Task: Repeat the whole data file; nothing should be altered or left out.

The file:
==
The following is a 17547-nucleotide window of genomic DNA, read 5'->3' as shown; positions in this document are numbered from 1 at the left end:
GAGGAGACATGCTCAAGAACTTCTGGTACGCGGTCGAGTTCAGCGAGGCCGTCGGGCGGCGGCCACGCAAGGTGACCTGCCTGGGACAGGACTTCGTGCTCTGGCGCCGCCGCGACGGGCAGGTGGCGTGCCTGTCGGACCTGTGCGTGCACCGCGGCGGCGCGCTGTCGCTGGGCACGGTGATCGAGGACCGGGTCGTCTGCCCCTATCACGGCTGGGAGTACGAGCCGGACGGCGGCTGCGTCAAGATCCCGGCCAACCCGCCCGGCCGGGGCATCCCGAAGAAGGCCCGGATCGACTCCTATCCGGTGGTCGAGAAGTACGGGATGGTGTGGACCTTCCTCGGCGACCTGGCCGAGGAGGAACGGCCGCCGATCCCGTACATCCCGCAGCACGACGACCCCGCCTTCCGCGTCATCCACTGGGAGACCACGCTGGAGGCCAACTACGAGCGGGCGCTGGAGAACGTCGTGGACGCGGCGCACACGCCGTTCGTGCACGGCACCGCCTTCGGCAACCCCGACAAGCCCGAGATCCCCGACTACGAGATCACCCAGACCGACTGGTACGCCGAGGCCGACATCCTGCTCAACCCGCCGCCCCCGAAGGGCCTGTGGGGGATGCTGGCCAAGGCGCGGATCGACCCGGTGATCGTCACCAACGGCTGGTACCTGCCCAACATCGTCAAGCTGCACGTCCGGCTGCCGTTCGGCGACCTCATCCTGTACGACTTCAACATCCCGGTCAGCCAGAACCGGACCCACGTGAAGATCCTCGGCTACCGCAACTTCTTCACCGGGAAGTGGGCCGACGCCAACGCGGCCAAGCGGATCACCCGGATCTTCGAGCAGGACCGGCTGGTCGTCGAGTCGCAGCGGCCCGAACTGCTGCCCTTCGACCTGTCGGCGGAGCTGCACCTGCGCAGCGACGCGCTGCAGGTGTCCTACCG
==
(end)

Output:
The following is a 17547-nucleotide window of genomic DNA, read 5'->3' as shown; positions in this document are numbered from 1 at the left end:
GAGGAGACATGCTCAAGAACTTCTGGTACGCGGTCGAGTTCAGCGAGGCCGTCGGGCGGCGGCCACGCAAGGTGACCTGCCTGGGACAGGACTTCGTGCTCTGGCGCCGCCGCGACGGGCAGGTGGCGTGCCTGTCGGACCTGTGCGTGCACCGCGGCGGCGCGCTGTCGCTGGGCACGGTGATCGAGGACCGGGTCGTCTGCCCCTATCACGGCTGGGAGTACGAGCCGGACGGCGGCTGCGTCAAGATCCCGGCCAACCCGCCCGGCCGGGGCATCCCGAAGAAGGCCCGGATCGACTCCTATCCGGTGGTCGAGAAGTACGGGATGGTGTGGACCTTCCTCGGCGACCTGGCCGAGGAGGAACGGCCGCCGATCCCGTACATCCCGCAGCACGACGACCCCGCCTTCCGCGTCATCCACTGGGAGACCACGCTGGAGGCCAACTACGAGCGGGCGCTGGAGAACGTCGTGGACGCGGCGCACACGCCGTTCGTGCACGGCACCGCCTTCGGCAACCCCGACAAGCCCGAGATCCCCGACTACGAGATCACCCAGACCGACTGGTACGCCGAGGCCGACATCCTGCTCAACCCGCCGCCCCCGAAGGGCCTGTGGGGGATGCTGGCCAAGGCGCGGATCGACCCGGTGATCGTCACCAACGGCTGGTACCTGCCCAACATCGTCAAGCTGCACGTCCGGCTGCCGTTCGGCGACCTCATCCTGTACGACTTCAACATCCCGGTCAGCCAGAACCGGACCCACGTGAAGATCCTCGGCTACCGCAACTTCTTCACCGGGAAGTGGGCCGACGCCAACGCGGCCAAGCGGATCACCCGGATCTTCGAGCAGGACCGGCTGGTCGTCGAGTCGCAGCGGCCCGAACTGCTGCCCTTCGACCTGTCGGCGGAGCTGCACCTGCGCAGCGACGCGCTGCAGGTGTCCTACCG